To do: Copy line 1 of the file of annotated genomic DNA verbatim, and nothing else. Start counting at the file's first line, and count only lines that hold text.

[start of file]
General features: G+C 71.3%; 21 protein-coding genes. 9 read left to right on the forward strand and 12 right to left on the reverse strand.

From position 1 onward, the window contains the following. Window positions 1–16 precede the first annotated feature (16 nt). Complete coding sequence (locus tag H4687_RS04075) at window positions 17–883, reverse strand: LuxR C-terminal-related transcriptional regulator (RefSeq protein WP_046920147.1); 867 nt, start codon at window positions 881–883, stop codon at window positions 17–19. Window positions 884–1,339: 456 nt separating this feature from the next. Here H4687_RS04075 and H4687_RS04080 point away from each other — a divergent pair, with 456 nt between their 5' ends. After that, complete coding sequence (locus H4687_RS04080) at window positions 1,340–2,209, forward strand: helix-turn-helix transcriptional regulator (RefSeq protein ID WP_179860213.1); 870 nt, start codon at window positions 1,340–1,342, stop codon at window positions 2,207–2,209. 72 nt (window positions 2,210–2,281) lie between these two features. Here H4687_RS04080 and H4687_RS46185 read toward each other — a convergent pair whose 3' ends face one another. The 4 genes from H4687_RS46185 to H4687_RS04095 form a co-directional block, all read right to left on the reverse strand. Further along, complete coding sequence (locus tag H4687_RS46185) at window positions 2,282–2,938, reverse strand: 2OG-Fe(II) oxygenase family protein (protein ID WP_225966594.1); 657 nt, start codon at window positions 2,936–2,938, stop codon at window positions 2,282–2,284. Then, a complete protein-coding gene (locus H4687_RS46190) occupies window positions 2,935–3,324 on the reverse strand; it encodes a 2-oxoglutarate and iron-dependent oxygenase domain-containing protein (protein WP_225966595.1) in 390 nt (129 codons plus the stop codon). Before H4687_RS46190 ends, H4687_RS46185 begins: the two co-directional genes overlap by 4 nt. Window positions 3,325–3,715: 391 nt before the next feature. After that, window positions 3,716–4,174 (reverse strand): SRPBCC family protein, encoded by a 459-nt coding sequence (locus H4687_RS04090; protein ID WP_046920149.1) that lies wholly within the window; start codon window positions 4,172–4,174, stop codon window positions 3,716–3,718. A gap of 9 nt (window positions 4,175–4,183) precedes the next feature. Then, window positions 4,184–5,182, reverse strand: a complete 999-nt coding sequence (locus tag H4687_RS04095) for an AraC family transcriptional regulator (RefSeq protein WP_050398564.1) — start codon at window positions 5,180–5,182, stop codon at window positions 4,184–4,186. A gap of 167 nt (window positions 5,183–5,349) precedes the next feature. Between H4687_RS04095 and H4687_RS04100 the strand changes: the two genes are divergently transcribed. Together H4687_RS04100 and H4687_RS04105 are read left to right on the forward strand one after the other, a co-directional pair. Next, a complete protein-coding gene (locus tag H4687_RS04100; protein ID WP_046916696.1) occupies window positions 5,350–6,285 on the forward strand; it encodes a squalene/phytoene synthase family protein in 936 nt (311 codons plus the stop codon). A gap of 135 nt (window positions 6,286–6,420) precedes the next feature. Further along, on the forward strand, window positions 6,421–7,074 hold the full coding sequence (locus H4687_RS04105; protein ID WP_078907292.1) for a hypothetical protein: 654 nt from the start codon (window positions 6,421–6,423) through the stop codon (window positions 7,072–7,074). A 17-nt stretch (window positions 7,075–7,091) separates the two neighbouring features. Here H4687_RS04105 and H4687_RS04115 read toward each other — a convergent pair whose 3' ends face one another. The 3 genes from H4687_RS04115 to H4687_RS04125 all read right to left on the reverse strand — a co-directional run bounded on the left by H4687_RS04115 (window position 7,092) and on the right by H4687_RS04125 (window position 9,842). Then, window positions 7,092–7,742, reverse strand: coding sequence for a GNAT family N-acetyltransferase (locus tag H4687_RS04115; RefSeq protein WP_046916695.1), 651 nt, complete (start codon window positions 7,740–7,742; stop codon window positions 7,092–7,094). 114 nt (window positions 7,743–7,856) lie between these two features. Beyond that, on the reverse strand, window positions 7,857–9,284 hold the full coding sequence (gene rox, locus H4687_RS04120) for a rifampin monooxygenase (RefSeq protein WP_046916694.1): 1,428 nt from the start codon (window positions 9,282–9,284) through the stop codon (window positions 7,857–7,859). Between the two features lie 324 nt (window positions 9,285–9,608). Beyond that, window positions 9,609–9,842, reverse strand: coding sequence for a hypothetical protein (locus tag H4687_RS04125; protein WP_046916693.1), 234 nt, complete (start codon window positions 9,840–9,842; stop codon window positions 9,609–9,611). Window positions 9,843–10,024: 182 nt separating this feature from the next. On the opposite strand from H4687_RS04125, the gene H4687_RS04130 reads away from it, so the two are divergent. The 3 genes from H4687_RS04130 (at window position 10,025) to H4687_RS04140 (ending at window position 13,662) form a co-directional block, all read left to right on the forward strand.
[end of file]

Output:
General features: G+C 71.3%; 21 protein-coding genes. 9 read left to right on the forward strand and 12 right to left on the reverse strand.